There are a lot of common misconceptions around nutrition that are still confusing people and preventing them from expanding their diet in a healthy way.

  1. “Don’t eat too many eggs as they will increase your cholesterol”
    1. Studies have shown that eggs raise the ‘good’ cholesterol and don’t raise risk of heart disease. Eggs are very nutritious with the most nutrients being found in the yolk
  2. “Fat is fattening, eat low fat to lose weight”
    1. Diets that high in fat AND carbs can make you fat but that’s because when both of these are combined they light up our pleasure centres in the brain making us want to eat more. High fat low carb diets can be successful because they remove a lot of highly palatable carbs that don’t make us feel full.
  3. “You need to drink 8 glasses of water per day”
    1. The amount of water you need depends on how active you are, how hot it is (or how much central heating is on), and how much high water content foods such as fruit and vegetables you eat.
  4. “All calories are equal, losing weight depends on energy in and energy out”
    1. Whilst energy in and energy out is a calculation I can’t dispute, getting 200 calories from chocolate spread on white bread is going spike your blood sugar and make you really hungry and crave more sugar, compared to an egg on wholegrain toast with butter that will balance your blood sugar until the next meal.
  5. “5 meals a day are best for metabolism”
    1. Constant grazing may help those with excessive hunger but is not ideal for our circadian rhythms. Our bodies need significant gaps in between meals to create hormesis (a biological effect to a small stress response from hunger that has a positive effect on immune cells, tissue repair and healthy aging)
  6. “Salt can reduce heart attacks and stroke”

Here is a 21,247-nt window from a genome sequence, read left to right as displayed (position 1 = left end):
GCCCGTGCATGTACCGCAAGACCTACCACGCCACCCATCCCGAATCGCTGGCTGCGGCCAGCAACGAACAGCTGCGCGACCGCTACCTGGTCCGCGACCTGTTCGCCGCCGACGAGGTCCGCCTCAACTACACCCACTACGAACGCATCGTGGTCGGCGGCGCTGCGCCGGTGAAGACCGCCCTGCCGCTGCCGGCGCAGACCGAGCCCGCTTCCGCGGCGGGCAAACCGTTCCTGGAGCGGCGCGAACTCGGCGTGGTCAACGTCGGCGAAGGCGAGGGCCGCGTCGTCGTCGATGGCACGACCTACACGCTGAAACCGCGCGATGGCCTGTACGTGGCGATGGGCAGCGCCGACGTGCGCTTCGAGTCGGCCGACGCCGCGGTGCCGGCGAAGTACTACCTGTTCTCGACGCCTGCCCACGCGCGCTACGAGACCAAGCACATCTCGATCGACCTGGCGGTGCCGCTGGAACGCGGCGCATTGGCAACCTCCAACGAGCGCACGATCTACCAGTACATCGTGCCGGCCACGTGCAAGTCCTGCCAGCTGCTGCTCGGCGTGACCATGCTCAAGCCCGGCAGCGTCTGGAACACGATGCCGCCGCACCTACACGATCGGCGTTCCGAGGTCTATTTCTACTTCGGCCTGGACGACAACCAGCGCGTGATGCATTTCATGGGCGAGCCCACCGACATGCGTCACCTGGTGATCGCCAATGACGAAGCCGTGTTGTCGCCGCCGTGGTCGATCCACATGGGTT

1. Salt can have an effect on blood pressure especially refined table salt which has many of the trace elements removed, but salt does not cause heart attack or strokes. However, if you are eating lots of processed foods, bacon and certain soups you may be going over the recommended limit of 2g of sodium per day
  7. “Red meat is bad for you”
    1. It is true that some studies have shown negative effects from eating red meat, but they lumped processed and unprocessed meat together in these studies. People who eat a lot of processed red meat such as fast food burgers will be more exposed to nitrates, growth hormones and antibiotics, and are likely to have other unhealthy lifestyle factors which can contribute to cancer, whereas grass fed beef is rich in nutrients, high in iron and essential fats and generally less treated with antibiotics making it a healthy red meat and a fantastic source of protein.
  8. “Vegetable oils are healthy”
    1. Vegetable oils such as sunflower oil which were promoted as healthy two decades ago have additives and chemicals, and are heated to high temperatures to preserve shelf life. This changes the fat and makes the composition unhealthy.  Opt for cold pressed flax oil or extra virgin olive oil, and if deep frying use a more stable oil such as coconut.
  9. “Saturated fat is bad”
    1. Several massive review studies have recently shown that saturated fat is NOT linked to an increased risk of death from heart disease or stroke .The truth is that saturated fats raise HDL (the “good”) cholesterol and change the LDL particles from small to Large LDL, which is linked to reduced risk. This does not mean that you should pour massive amounts of butter into your coffee or eat buckets of ice but it does imply that reasonable amounts saturated full-fat dairy or meat from grass-fed cows are both safe and healthy
  10. “Sugar-free is better for you”
    1. Consuming artificial sweeteners can lead to excessive headaches and dizziness. Additionally, a high concentration of aspartame in your body can flood your central nervous system and break down vital brain neurons. Studies have also shown they can increase appetite and have a negative effect on gut flora.

Find out more

Pin It on Pinterest

Share This